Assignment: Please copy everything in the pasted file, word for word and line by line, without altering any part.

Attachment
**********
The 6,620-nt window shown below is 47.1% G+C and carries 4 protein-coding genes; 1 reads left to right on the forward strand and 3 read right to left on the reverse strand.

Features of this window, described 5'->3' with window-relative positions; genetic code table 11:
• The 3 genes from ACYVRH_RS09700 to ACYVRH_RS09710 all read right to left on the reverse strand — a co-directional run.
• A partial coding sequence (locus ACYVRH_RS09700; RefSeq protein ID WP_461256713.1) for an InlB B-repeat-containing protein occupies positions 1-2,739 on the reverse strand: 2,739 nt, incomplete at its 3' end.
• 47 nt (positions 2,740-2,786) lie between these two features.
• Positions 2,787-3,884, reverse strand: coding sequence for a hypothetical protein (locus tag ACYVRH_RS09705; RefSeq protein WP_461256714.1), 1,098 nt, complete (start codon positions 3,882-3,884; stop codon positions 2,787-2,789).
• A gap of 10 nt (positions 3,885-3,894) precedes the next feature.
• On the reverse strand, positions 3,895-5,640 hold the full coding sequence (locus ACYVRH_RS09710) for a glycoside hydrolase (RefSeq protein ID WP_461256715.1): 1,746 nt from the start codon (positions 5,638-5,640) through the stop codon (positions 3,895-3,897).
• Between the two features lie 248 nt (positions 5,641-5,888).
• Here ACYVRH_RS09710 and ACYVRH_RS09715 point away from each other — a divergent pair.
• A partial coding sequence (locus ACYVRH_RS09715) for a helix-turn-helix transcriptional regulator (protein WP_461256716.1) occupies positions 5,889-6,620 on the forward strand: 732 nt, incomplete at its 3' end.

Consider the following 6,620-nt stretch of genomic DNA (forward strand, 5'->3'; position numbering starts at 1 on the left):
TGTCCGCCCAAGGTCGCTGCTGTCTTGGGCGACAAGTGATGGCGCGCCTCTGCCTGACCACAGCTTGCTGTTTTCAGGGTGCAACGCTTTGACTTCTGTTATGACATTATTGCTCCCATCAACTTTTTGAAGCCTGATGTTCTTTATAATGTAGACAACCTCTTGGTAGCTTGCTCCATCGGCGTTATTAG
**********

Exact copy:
The 6,620-nt window shown below is 47.1% G+C and carries 4 protein-coding genes; 1 reads left to right on the forward strand and 3 read right to left on the reverse strand.

Features of this window, described 5'->3' with window-relative positions; genetic code table 11:
• The 3 genes from ACYVRH_RS09700 to ACYVRH_RS09710 all read right to left on the reverse strand — a co-directional run.
• A partial coding sequence (locus ACYVRH_RS09700; RefSeq protein ID WP_461256713.1) for an InlB B-repeat-containing protein occupies positions 1-2,739 on the reverse strand: 2,739 nt, incomplete at its 3' end.
• 47 nt (positions 2,740-2,786) lie between these two features.
• Positions 2,787-3,884, reverse strand: coding sequence for a hypothetical protein (locus tag ACYVRH_RS09705; RefSeq protein WP_461256714.1), 1,098 nt, complete (start codon positions 3,882-3,884; stop codon positions 2,787-2,789).
• A gap of 10 nt (positions 3,885-3,894) precedes the next feature.
• On the reverse strand, positions 3,895-5,640 hold the full coding sequence (locus ACYVRH_RS09710) for a glycoside hydrolase (RefSeq protein ID WP_461256715.1): 1,746 nt from the start codon (positions 5,638-5,640) through the stop codon (positions 3,895-3,897).
• Between the two features lie 248 nt (positions 5,641-5,888).
• Here ACYVRH_RS09710 and ACYVRH_RS09715 point away from each other — a divergent pair.
• A partial coding sequence (locus ACYVRH_RS09715) for a helix-turn-helix transcriptional regulator (protein WP_461256716.1) occupies positions 5,889-6,620 on the forward strand: 732 nt, incomplete at its 3' end.

Consider the following 6,620-nt stretch of genomic DNA (forward strand, 5'->3'; position numbering starts at 1 on the left):
TGTCCGCCCAAGGTCGCTGCTGTCTTGGGCGACAAGTGATGGCGCGCCTCTGCCTGACCACAGCTTGCTGTTTTCAGGGTGCAACGCTTTGACTTCTGTTATGACATTATTGCTCCCATCAACTTTTTGAAGCCTGATGTTCTTTATAATGTAGACAACCTCTTGGTAGCTTGCTCCATCGGCGTTATTAG